Exposé print issues (1993-2011)
Forrest Fang — The Book of Wanderers
(Projekt PRO374, 2020, CD / DL)
by Peter Thelen, Published 2020-09-14
It seems like just yesterday I was writing a review of Fang’s previous album, Ancient Machines – his pace seems to be picking up speed of late, without any sacrifice of quality. In fact each succeeding album is more engaging than the one before it. It may be due to the fact that every new composition seems to be informed by a summary of everything he has done before, blended with new ideas as they appear, amid layers and layers of sound that reflect surprisingly well the breadth of ideas that are pulled together in the end result, the ten tracks on his latest, The Book of Wanderers being a culmination of sorts, echoing elements of at least a dozen previous releases while at the same time presenting something interesting and new. There’s no doubt that technology in 2020 makes the execution of complex musical ideas far easier than back in the early 80s when Fang started his career, no doubt contributing to the greater sonic density of his current work, as well as the pace at which new works can be resolved. Early influences like Reich and Glass still underpin a lot of the pieces here, but the gamelan and folk influences that came forward in the 90s are represented in strength. The nine-minute opener, “An Atom on a Long Chain,” is blessed by tuned percussion, bells, and a stirring undercurrent of both cyclical rhythms and dreamy textures; it’s one of those pieces that has so much going on that one could just listen to it over and over, hearing something new or in a different way with each listen. “Song of the Wanderer” is a few minutes shorter but pulls in the strong gamelan influences that will remind the listener of The Wolf at the Ruins or World Diary, with deep gongs, bells, and tuned percussion highlighting nearly every measure. A mystical percussive harp-like sound leads the way forward on “Chasing Stars,” immersed in a dreamy blanket of beautiful textures. A shorter piece for soft echoey piano with strings backing, “Astir” changes the mood to one of peace and prepares the listener for the thirteen-minute epic “Atlantis,” proceeding like a dreamy walk in the fog along the white fences from long ago, punctuated by bells and gongs, with shimmering textures floating off in the distance. The album closer, “Kepler’s Return,” is a cauldron of swirling electronics, shimmering strings, and interweaving massed choral panorama. Throughout The Book of Wanderers, something new is revealed with each repeat listen.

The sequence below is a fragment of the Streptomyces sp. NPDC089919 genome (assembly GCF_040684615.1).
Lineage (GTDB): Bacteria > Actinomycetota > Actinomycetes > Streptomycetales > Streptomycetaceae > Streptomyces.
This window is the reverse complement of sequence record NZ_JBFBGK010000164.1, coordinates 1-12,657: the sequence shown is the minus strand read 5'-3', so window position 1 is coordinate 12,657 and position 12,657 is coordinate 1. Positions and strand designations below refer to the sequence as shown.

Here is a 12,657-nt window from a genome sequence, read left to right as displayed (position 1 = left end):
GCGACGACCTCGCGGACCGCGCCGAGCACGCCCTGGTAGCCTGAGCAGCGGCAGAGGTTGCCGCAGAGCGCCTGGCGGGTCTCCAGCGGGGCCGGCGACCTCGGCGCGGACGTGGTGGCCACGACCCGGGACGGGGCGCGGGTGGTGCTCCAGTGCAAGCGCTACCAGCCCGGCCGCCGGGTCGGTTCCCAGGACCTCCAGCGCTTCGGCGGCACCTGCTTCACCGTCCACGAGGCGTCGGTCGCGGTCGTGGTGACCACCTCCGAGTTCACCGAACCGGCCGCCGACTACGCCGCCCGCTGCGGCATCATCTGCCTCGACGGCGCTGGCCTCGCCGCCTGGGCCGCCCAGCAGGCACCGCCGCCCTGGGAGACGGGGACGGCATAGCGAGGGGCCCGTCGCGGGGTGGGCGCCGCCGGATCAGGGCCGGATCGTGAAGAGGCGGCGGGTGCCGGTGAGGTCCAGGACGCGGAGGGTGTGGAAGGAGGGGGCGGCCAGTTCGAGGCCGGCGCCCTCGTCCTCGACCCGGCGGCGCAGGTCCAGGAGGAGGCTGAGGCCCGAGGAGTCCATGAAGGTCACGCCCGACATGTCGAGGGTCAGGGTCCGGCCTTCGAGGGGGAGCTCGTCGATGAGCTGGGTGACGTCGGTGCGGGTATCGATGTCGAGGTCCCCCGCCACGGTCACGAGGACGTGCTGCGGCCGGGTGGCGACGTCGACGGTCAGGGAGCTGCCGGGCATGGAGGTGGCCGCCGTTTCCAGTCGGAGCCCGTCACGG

Related artist(s): Forrest Fang
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